Sears Holdings  (SHLD) has proposed a $750 million term loan due in 2020 that would be used to pay down revolver borrowings, extending its maturity profile and giving it more time to execute on its strategy.

"This definitely gives Sears an extension on life," said David Tawil, co-founder and portfolio manager at distress-focused hedge fund Maglan Capital.

A $1.3 billion portion of the Hoffman Estates, Ill.-based department store operator's revolving credit facility matures April 8; Sears said it would use the new loan proceeds to pay down revolver borrowings.

The remaining $1.97 billion on the revolver, which bears interest at Libor plus 375 basis points, matures on July 20, 2020. Sears anticipates its new loan will have a first-lien interest in the same collateral that secures its revolver and existing term loan.

This move comes as Sears continues its long-ongoing turnaround effort to shore up its liquidity.

If the retailer's 2015 cash burn, which added up to about $2.5 billion, continued into 2016, there were concerns that it could run out of cash in 2016 absent asset sales or other measures, Tawil said.

"I think the strategy going forward is the same as the strategy in the past: liquidate more assets, and continue to try to turn the corner," Tawil said, and noted "the more time you have to do [asset sales] the better," to maintain bargaining leverage that a forced seller loses.

Tawil concluded that even though Sears has extended its runway, this will not end well. "Someone will be left holding the bags, and those bags will not be worth much," he said.

Ratings agencies were mixed on the impact of the new loan.

Moody's Investors Service said Friday, "We view this transaction as a credit positive for Sears, as it lengthens company's debt maturity profile and improves liquidity as the company will how have greater access to the revolving portion of the ABL revolver."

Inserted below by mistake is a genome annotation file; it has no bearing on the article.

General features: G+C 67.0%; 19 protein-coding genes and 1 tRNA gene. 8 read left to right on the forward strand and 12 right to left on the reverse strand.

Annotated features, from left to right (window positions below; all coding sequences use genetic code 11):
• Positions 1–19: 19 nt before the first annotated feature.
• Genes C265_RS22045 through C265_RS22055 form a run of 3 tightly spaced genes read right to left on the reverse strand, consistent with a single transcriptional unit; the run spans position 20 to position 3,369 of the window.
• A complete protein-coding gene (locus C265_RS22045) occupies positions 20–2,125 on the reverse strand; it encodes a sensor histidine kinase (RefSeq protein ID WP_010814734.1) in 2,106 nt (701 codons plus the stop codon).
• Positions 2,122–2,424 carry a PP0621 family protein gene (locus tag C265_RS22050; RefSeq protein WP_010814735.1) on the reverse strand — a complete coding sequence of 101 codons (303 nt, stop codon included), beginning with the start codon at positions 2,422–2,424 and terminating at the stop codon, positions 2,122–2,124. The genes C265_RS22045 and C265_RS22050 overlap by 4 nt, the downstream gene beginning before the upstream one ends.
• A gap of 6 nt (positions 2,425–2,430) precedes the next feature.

The ratings agency assigned a Ba3 rating to the proposed term loan. It gave Sears a corporate rating of Caa1 with a negative outlook.

"It remains uncertain if the company's operating strategies will stem its continued losses and be sufficient for its cash burn to approach breakeven levels. While the company maintains a sizable asset base its debts are significant with approximately $3.2 billion of funded debt as well as an unfunded pension obligation of $2.1 billion," Moody's warned.

Fitch Ratings asserted Friday that, while the new loan will help offset the April revolver maturity, the loan "does not improve the company's liquidity position versus 2015 or change its credit story."

Fitch noted that as of the fourth quarter, Sears had a borrowing base of $1.8 billion on its revolver.

Fitch suggested Sears could boost its liquidity by selling assets such as its 268 unencumbered Kmart discount and Sears full-line mall stores. Those locations could fetch around $2.6 billion if the valuation is in line with what it received in a previous asset sale to Seritage Growth Properties  (SRG - Get Report) , the ratings agency said. That real estate investment trust paid $2.7 billion for 235 Sears and Kmart locations last year.

Fitch did note that the valuation would be lower if the remaining properties are in declining malls or smaller markets. Its report also pointed to a separation of Sears Auto Center or monetization of below-market leases as potential sources of liquidity.

Sears' New York Stock Exchange-listed shares are up about 5% since the new term loan was announced, closing at $18.05 with a $1.97 billion market cap Friday. The stock is down about 52% over the last year. Short positions account for about 63.54% of the equity float, according to Bloomberg Finance data.

The company hasn't yet filed its quarterly report for the fourth quarter, but it did release selected results on Feb. 25.

Sears reported a net loss attributable to shareholders of $580 million on $7.3 billion in revenue compared to a net loss attributable to shareholders of $159 million on $8.1 billion in revenue in 2014's fourth quarter. It recorded $11.33 billion in assets and $13.29 in liabilities as of Jan. 30.

Beyond the revolver, Sears' debt structure includes a first-lien senior secured term loan of nearly $978 million due June 30, 2018 (announced Sept 16, 2013). It carries an interest rate of Libor plus 450 basis points, according to data provided by Bloomberg.

The retailer also has $298 million in 6.625% second-lien notes due Oct. 15, 2018 (issued on Aug. 2, 2011), according to Bloomberg data, and $625 million in 8% senior unsecured notes due Dec. 15, 2019 (announced Nov. 19, 2014).

Media contacts at Sears didn't respond to requests for comment.